All surgeries are by appointment only and can be made in person, by telephone or online via the link at the top of this page.
If you feel that you require urgent medical attention, please tell the receptionist and either the duty doctor will be able to speak with you or call you back.
You may also be advised to come down to be seen at the end of surgery.
Sick children will always be seen on the same day but please telephone first.
All doctors are available to give telephone advice after their morning surgery. Please telephone before 10:30 to arrange this.
All patients are entitled to have a chaperone present for any consultation. Please requests this at the time of booking or speak to reception.
In a number of cases it might be worth considering an appointment with a practice nurse rather than a doctor. Practice nurses are qualified to deal with many conditions and you may be seen more quickly.
If you cannot attend an appointment for any reason please inform us as soon as possible in order for us to give the slot to someone else.
Whilst we encourage our patients to come to the surgery, where we have the proper equipment and facilities available, we do appreciate this is not always possible. In this respect, if you do need a home visit, you can help us by calling reception as early on the day as possible.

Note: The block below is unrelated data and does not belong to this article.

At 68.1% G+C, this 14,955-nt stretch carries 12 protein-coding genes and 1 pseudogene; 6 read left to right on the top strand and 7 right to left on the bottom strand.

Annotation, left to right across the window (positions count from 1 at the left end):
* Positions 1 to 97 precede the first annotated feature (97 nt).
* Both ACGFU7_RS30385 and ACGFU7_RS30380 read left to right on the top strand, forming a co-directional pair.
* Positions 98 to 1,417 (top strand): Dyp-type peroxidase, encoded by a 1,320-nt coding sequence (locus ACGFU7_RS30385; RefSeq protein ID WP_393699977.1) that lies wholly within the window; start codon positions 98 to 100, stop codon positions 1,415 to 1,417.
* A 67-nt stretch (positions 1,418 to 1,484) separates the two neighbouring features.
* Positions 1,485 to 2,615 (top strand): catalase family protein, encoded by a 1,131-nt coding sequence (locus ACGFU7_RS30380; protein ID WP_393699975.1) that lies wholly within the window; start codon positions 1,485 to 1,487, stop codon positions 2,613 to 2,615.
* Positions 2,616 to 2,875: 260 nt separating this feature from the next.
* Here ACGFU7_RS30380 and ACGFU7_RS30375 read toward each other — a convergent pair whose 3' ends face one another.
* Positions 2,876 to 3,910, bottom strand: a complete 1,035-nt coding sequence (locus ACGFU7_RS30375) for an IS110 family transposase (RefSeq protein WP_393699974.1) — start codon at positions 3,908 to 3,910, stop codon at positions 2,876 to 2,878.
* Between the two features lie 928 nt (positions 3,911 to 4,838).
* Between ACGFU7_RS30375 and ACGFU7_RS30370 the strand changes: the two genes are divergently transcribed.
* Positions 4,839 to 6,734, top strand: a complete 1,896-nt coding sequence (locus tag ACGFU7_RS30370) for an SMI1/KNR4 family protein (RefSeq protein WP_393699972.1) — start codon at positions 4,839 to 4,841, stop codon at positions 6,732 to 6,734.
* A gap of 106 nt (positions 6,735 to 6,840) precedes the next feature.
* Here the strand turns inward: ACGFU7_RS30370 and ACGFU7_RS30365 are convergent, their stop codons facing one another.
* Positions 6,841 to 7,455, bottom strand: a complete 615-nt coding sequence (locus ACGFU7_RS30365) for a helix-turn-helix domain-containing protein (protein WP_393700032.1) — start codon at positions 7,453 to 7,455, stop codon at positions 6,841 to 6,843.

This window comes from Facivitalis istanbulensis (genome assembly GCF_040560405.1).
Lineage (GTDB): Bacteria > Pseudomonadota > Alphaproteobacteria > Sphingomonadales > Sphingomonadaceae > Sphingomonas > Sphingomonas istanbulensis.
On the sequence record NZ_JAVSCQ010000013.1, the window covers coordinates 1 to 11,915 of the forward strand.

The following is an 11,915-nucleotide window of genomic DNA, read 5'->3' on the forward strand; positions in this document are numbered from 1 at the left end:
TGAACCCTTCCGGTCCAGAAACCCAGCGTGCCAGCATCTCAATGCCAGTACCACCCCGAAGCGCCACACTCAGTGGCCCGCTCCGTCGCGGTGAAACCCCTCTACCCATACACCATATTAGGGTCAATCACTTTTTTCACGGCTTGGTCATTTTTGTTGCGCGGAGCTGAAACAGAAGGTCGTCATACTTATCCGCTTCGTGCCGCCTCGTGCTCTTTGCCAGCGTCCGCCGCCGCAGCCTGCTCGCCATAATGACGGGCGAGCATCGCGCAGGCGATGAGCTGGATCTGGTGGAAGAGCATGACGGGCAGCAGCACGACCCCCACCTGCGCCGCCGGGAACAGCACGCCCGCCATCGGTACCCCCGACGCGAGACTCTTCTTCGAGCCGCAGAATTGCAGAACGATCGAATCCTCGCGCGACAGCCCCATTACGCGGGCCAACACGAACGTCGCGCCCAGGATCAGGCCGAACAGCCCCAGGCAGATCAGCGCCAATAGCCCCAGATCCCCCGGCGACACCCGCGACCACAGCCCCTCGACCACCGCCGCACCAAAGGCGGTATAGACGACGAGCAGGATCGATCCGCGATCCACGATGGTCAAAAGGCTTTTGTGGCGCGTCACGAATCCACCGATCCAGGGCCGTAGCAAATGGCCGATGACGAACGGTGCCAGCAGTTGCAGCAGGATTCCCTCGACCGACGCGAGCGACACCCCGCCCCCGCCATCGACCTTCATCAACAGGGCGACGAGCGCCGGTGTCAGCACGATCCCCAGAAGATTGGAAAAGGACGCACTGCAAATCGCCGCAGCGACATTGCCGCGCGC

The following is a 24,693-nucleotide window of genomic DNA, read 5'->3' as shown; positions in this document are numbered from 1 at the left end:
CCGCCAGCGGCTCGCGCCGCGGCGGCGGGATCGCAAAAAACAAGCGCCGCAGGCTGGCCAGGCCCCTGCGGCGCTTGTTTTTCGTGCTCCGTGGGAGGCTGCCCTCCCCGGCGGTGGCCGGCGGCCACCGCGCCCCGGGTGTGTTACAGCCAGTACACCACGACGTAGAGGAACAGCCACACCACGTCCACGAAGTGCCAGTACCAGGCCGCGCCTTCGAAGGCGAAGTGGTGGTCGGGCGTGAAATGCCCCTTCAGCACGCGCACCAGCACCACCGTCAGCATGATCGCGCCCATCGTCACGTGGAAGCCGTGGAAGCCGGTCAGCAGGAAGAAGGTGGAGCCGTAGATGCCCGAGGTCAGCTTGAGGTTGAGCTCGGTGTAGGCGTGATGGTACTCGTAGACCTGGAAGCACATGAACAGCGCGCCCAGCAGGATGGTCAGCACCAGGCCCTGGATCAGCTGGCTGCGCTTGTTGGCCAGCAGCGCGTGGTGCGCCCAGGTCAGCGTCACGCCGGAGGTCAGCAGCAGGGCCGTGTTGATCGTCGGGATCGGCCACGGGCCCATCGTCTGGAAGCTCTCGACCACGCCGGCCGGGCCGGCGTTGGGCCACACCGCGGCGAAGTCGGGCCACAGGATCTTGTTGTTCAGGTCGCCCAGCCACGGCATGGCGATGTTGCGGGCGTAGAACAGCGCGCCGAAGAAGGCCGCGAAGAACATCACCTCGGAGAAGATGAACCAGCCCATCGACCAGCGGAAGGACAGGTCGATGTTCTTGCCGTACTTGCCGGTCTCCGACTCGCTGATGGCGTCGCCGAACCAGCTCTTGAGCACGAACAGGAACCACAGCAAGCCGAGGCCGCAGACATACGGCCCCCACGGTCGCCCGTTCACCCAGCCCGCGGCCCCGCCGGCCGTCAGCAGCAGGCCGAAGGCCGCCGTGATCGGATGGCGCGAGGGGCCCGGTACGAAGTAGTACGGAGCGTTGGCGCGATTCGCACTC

You may only request a home visit if you are housebound or are too ill to visit the practice. Your GP will only visit you at home if they think that your medical condition requires it and will also decide how urgently a visit is needed. Please bear this in mind and be prepared to provide suitable details to enable the doctor to schedule house calls
Been Off Work?
You do not require a doctor’s sickness certificate for any illness lasting seven days or less. Your employer may however require you to complete a self-certification form (SC2) which is available from your employer or on the HMRC website.
Evidence That You Are Sick
If you are sick for more than seven days, your employer can ask you to give them some form of medical evidence to support payment of SSP (statutory sick pay).
It is up to your employer to decide whether you are incapable of work. A medical certificate, now called a ‘Statement of Fitness for Work’ (see below) from your doctor is strong evidence that you are sick and would normally be accepted, unless there is evidence to prove otherwise.
You could also provide evidence from someone who is not a medical practitioner, e.g. a dentist. Your employer will decide whether or not this evidence is acceptable. If your employer has any doubts, they may still ask for a medical certificate from your GP.
Statement of Fitness for Work – “Fit Note”
The ‘fit note’ was introduced on 6 April 2010. With your employer’s support, the note will help you return to work sooner by providing more information about the effects of your illness or injury.
For more information see the DirectGov website (where this information was sourced).